GDP growth slows to a 11-year low of 4.2%, Q4 slumps to 3.1%

In 2019-20, the Indian economy grew by 4.2% against 6.1% expansion in 2018-19.

Economic growth slowed to an 11-year low of 4.2% in 2019-20, according to data released by the National Statistical Office on Friday.

In the final quarter of the year, that is, January-March, the growth rate of Gross Domestic Product (GDP) fell to 3.1%, reflecting the impact of the first week of the COVID-19 lockdown which began on March 25.

Although this is the lowest growth rate in the last 44 quarters, it is still higher than the 2.2% growth predicted by most economists and ratings analysts.
“Agriculture and government expenditure have been the saviours,” said Devendra Pant, chief economist at the Fitch Group’s India Ratings.

Agriculture and mining sectors picked up steam in the fourth quarter, growing at rates of 5.9% and 5.2% respectively, even while the manufacturing sector contracted further, recording a negative growth of 1.4%. Public administration, defence and other services grew at 10.1%.

Although the budget estimate for GDP growth in 2019-2020 had been pegged at 8.5%, the NSO’s previous estimates had pushed the projection down to 5%. On Friday, the NSO also revised downward its estimates for the first three quarters of the year, and pegged its provisional growth estimate for the whole year at 4.2%. The Indian economy grew at 6.1% in 2018-19.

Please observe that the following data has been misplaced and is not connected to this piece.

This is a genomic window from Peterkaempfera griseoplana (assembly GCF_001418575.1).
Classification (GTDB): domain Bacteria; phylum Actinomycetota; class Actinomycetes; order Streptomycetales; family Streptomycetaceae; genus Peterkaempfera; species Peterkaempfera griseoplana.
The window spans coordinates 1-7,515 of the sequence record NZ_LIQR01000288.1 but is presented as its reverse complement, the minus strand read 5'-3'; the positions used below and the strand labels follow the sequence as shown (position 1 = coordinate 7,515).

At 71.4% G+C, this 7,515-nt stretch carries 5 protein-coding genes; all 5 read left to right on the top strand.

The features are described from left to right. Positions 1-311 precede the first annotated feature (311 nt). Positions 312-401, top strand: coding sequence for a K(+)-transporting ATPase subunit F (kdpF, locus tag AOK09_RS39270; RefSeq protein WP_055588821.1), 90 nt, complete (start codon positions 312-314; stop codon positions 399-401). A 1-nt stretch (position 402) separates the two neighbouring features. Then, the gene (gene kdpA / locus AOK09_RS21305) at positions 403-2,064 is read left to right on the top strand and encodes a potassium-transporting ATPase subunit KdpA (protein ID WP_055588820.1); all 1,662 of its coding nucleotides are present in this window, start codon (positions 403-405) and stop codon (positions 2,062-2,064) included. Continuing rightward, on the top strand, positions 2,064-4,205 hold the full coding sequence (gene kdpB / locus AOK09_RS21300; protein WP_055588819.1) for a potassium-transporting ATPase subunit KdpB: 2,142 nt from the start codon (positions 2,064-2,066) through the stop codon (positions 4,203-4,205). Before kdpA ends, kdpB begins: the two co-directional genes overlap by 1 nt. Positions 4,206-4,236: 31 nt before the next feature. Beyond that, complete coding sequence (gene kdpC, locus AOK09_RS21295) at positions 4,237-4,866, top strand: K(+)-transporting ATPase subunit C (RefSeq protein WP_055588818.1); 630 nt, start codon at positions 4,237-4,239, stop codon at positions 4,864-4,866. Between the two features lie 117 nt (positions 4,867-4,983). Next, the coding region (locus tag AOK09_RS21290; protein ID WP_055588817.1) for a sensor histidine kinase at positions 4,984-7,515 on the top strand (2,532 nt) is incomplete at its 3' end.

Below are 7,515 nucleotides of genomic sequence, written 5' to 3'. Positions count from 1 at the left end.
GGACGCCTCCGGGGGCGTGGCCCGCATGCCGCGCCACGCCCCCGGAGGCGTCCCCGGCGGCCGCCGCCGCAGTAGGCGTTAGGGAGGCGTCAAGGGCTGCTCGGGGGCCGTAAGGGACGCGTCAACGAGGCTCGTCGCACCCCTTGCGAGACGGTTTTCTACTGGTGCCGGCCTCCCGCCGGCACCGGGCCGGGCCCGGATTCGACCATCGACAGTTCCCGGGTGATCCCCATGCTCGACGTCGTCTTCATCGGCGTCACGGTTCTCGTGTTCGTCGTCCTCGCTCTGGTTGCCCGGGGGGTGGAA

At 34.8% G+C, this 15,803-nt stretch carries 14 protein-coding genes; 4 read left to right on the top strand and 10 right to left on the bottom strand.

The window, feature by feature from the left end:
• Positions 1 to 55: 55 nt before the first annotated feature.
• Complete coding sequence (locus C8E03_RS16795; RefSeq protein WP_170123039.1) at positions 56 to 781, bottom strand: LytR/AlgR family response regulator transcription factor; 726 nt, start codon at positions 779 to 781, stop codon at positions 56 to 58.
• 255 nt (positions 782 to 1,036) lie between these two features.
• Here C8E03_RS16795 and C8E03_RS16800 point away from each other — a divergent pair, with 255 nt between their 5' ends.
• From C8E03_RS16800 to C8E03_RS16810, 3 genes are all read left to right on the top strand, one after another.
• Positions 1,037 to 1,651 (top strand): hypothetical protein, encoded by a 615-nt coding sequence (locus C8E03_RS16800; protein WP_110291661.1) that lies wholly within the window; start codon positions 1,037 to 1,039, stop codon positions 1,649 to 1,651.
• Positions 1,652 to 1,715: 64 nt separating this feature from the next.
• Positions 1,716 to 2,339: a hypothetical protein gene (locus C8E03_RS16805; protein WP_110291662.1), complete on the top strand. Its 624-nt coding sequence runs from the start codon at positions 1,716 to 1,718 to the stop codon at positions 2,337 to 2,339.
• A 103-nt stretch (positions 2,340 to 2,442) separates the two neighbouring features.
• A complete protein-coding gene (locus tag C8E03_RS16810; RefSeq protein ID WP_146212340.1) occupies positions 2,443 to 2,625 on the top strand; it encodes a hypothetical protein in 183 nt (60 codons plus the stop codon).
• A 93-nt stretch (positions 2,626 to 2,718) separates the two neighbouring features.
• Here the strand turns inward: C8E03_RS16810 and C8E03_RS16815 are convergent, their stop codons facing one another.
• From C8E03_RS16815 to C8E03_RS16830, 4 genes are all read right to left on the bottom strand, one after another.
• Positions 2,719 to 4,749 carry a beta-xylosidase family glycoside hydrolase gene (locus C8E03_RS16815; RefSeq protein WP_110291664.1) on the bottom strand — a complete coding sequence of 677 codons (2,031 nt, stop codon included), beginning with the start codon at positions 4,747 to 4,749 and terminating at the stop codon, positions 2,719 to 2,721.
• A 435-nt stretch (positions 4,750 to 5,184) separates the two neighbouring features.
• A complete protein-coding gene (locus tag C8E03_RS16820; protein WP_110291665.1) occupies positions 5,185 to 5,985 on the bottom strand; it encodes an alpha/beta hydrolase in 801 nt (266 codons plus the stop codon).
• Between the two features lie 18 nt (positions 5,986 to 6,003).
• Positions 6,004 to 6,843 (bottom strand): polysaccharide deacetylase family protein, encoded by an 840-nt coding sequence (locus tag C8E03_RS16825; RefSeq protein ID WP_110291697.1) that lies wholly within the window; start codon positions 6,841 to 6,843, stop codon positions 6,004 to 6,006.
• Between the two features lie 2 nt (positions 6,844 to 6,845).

“The most disturbing news is that the three components of demand have fallen — consumption demand has slowed, while investments and exports are both in negative territory,” said D.K. Srivastava, chief policy advisor for Ernst and Young who is also a member of the Advisory Council to the 15th Finance Commission. He also expressed concern about the Controller General of Accounts data showing that the Centre’s gross tax revenues fell an unprecedented 3.4% in 2019-20, while fiscal deficit increased to 4.6% of GDP, well above the revised estimate of 3.8%.

“Please note that this has all happened in the year prior to COVID. In the five years before the 2008 crisis, we had maintained an 8% GDP growth, so the capacity to endure and recover was stronger. Now we are faced with a weaker economy and much weaker public finances and fiscal capacity,” said Dr. Srivastava.
“Going forward, with private expenditure growth dwindling due to shut down and labour migration; investment demand contracting due to weak consumption demand and stretched corporate balance sheet; government expenditure will again be the growth engine in 2020-21,” said Dr. Pant. Although weak commodity prices and import demand will also provide some support to growth, the economy will contract this year for the first time since 1980, he said.

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